In the twentieth century, experimentation became a focus of interest for philosophers of science from only the 1980s onwards, when they began to pay attention to the role of scienti c practices in knowledge building rather than dealing solely with theories and purely logical operations.1 Ian Hacking’s Representing and Intervening (1983) is regarded as the rst and most in uential book that highlights the signi cance of experiments: ‘Experimentation has a life of its own’.2 During a conference at the MPI Berlin in June 2005 on ‘ e Shape of Experiment’, Hacking himself referred to the fact that many voices came ‘to the fore in the 1980s, urging that we think about experiment as intensely as we had been thinking about theorizing. Mine only happened to be an early contribution’.3 However, in chapter 9 of his above mentioned book, entitled ‘Experiment’, Hacking starts with a bold statement about the blind spot a icting philosophers of science who ‘constantly discuss theories and representations of reality, but say almost nothing about experiment, technology, or the use of knowledge to alter the world’.4 A few pages later, he continues:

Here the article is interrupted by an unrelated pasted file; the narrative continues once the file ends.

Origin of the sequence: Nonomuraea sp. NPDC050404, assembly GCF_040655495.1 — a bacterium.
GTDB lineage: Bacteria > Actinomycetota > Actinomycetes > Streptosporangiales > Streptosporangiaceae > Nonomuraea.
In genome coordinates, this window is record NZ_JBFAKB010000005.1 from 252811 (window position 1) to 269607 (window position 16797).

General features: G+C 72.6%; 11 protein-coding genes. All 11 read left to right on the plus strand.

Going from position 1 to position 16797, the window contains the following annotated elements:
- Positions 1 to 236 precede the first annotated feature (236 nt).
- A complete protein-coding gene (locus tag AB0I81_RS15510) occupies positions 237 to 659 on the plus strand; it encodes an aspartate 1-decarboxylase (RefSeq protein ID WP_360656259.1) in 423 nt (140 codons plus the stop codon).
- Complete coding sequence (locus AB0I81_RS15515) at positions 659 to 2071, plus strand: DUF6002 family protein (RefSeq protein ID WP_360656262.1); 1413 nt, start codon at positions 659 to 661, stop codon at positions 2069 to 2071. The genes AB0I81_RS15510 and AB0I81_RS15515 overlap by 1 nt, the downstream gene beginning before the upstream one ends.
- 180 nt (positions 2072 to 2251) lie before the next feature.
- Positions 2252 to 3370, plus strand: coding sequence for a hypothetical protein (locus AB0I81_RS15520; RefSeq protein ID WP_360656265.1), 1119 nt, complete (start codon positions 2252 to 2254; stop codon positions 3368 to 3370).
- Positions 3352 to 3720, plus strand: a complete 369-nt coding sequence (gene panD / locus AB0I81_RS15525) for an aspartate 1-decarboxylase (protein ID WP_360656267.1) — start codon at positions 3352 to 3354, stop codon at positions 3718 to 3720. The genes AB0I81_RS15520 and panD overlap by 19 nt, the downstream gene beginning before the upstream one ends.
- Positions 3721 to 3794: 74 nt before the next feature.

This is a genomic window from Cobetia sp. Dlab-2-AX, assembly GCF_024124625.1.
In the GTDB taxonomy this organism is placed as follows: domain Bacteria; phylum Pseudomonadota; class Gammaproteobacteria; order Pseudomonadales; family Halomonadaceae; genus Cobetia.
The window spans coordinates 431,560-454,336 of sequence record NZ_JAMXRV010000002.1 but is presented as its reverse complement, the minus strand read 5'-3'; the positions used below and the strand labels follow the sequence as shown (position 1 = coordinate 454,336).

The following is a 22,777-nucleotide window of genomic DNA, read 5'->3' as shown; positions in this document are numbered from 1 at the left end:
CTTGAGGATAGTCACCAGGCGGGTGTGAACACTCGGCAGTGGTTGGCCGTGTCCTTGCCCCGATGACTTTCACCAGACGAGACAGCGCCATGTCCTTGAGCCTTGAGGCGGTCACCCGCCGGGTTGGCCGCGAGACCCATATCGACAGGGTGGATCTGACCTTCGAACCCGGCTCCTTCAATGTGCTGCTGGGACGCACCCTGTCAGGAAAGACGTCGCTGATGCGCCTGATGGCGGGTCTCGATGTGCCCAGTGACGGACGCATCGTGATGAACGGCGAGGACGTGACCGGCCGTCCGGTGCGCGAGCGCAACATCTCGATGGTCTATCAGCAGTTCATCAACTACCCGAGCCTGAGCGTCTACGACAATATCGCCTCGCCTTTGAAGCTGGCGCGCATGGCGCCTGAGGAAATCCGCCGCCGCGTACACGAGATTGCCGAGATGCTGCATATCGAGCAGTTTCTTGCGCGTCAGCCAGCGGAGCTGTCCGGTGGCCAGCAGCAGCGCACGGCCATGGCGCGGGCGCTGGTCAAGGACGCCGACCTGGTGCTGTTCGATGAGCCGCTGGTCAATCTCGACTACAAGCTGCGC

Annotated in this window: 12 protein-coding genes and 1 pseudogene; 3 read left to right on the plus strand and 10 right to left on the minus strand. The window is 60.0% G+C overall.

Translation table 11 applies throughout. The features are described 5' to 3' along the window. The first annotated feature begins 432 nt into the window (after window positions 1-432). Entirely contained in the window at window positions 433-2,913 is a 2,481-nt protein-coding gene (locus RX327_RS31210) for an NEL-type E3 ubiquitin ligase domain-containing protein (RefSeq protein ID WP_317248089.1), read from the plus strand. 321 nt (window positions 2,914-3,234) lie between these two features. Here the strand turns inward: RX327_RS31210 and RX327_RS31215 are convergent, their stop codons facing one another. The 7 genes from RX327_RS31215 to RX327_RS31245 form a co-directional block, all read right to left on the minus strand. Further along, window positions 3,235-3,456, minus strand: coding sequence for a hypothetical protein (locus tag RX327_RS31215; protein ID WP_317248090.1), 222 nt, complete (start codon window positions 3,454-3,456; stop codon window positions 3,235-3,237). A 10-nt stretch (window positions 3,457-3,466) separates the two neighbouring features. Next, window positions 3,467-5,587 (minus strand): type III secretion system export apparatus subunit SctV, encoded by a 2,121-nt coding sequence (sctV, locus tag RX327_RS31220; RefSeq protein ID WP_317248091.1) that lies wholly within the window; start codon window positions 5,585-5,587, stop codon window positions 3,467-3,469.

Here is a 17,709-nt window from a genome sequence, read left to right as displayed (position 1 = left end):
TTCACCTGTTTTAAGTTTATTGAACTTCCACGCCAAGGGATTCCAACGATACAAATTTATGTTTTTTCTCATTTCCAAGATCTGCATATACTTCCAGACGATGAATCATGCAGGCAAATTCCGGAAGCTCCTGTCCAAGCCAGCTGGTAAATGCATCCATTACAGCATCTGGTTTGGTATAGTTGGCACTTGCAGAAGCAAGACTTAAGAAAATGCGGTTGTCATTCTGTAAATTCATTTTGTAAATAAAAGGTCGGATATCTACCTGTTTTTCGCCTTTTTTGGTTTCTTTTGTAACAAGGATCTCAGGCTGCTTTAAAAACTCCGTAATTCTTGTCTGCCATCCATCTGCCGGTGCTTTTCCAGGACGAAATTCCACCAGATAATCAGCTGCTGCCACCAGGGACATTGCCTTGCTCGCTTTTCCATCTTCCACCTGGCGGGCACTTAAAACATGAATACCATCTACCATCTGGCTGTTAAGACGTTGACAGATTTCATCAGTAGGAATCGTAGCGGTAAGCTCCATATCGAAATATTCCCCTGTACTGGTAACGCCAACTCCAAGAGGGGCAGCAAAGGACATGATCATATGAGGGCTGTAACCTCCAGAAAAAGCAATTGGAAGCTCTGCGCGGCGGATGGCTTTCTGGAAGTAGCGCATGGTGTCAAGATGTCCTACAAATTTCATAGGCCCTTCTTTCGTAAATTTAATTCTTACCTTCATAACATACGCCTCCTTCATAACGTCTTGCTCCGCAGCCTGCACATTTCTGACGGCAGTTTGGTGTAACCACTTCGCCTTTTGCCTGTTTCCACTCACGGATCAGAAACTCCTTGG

What is scienti c method? Is it the experimental method? e question is wrongly posed. Why should there be the method of science? … We should not expect something as motley as the growth of knowledge to be strapped to one methodology.5